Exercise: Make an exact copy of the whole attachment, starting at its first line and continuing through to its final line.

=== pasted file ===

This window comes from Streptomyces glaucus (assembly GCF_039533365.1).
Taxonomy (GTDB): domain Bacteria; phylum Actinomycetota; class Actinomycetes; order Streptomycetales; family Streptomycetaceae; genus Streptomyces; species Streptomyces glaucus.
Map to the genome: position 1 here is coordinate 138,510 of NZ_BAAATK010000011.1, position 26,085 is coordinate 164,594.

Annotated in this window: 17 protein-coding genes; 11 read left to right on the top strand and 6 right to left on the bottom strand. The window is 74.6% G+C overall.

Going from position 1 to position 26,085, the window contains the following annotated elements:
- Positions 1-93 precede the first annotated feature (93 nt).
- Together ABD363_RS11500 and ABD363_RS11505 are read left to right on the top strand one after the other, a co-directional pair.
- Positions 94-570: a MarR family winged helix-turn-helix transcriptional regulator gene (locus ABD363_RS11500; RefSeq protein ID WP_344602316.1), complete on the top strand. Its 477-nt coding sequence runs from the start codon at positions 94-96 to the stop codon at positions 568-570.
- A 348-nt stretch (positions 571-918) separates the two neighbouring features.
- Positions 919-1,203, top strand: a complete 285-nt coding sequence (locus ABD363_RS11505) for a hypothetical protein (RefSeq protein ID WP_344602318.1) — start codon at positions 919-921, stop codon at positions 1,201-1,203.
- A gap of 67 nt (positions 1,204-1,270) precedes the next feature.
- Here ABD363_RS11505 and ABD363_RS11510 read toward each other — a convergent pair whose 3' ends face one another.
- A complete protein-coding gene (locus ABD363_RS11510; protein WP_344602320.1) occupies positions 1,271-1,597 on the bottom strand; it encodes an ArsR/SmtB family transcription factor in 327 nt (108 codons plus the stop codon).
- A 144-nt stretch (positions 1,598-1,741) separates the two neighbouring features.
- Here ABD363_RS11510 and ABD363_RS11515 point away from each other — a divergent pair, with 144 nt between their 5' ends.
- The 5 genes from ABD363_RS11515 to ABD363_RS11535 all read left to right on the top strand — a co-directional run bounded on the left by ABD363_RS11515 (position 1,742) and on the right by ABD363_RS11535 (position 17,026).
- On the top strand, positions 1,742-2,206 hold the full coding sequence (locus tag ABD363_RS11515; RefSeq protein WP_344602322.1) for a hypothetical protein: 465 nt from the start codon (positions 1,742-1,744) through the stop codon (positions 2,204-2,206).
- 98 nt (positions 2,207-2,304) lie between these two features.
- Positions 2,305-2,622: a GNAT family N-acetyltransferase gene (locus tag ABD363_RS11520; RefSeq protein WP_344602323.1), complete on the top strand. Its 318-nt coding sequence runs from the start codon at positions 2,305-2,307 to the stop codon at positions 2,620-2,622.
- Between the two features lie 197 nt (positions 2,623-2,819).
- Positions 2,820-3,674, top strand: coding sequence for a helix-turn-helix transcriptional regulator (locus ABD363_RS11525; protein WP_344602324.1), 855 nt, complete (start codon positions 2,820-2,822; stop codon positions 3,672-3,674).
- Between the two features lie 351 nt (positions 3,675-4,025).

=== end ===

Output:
This window comes from Streptomyces glaucus (assembly GCF_039533365.1).
Taxonomy (GTDB): domain Bacteria; phylum Actinomycetota; class Actinomycetes; order Streptomycetales; family Streptomycetaceae; genus Streptomyces; species Streptomyces glaucus.
Map to the genome: position 1 here is coordinate 138,510 of NZ_BAAATK010000011.1, position 26,085 is coordinate 164,594.

Annotated in this window: 17 protein-coding genes; 11 read left to right on the top strand and 6 right to left on the bottom strand. The window is 74.6% G+C overall.

Going from position 1 to position 26,085, the window contains the following annotated elements:
- Positions 1-93 precede the first annotated feature (93 nt).
- Together ABD363_RS11500 and ABD363_RS11505 are read left to right on the top strand one after the other, a co-directional pair.
- Positions 94-570: a MarR family winged helix-turn-helix transcriptional regulator gene (locus ABD363_RS11500; RefSeq protein ID WP_344602316.1), complete on the top strand. Its 477-nt coding sequence runs from the start codon at positions 94-96 to the stop codon at positions 568-570.
- A 348-nt stretch (positions 571-918) separates the two neighbouring features.
- Positions 919-1,203, top strand: a complete 285-nt coding sequence (locus ABD363_RS11505) for a hypothetical protein (RefSeq protein ID WP_344602318.1) — start codon at positions 919-921, stop codon at positions 1,201-1,203.
- A gap of 67 nt (positions 1,204-1,270) precedes the next feature.
- Here ABD363_RS11505 and ABD363_RS11510 read toward each other — a convergent pair whose 3' ends face one another.
- A complete protein-coding gene (locus ABD363_RS11510; protein WP_344602320.1) occupies positions 1,271-1,597 on the bottom strand; it encodes an ArsR/SmtB family transcription factor in 327 nt (108 codons plus the stop codon).
- A 144-nt stretch (positions 1,598-1,741) separates the two neighbouring features.
- Here ABD363_RS11510 and ABD363_RS11515 point away from each other — a divergent pair, with 144 nt between their 5' ends.
- The 5 genes from ABD363_RS11515 to ABD363_RS11535 all read left to right on the top strand — a co-directional run bounded on the left by ABD363_RS11515 (position 1,742) and on the right by ABD363_RS11535 (position 17,026).
- On the top strand, positions 1,742-2,206 hold the full coding sequence (locus tag ABD363_RS11515; RefSeq protein WP_344602322.1) for a hypothetical protein: 465 nt from the start codon (positions 1,742-1,744) through the stop codon (positions 2,204-2,206).
- 98 nt (positions 2,207-2,304) lie between these two features.
- Positions 2,305-2,622: a GNAT family N-acetyltransferase gene (locus tag ABD363_RS11520; RefSeq protein WP_344602323.1), complete on the top strand. Its 318-nt coding sequence runs from the start codon at positions 2,305-2,307 to the stop codon at positions 2,620-2,622.
- Between the two features lie 197 nt (positions 2,623-2,819).
- Positions 2,820-3,674, top strand: coding sequence for a helix-turn-helix transcriptional regulator (locus ABD363_RS11525; protein WP_344602324.1), 855 nt, complete (start codon positions 2,820-2,822; stop codon positions 3,672-3,674).
- Between the two features lie 351 nt (positions 3,675-4,025).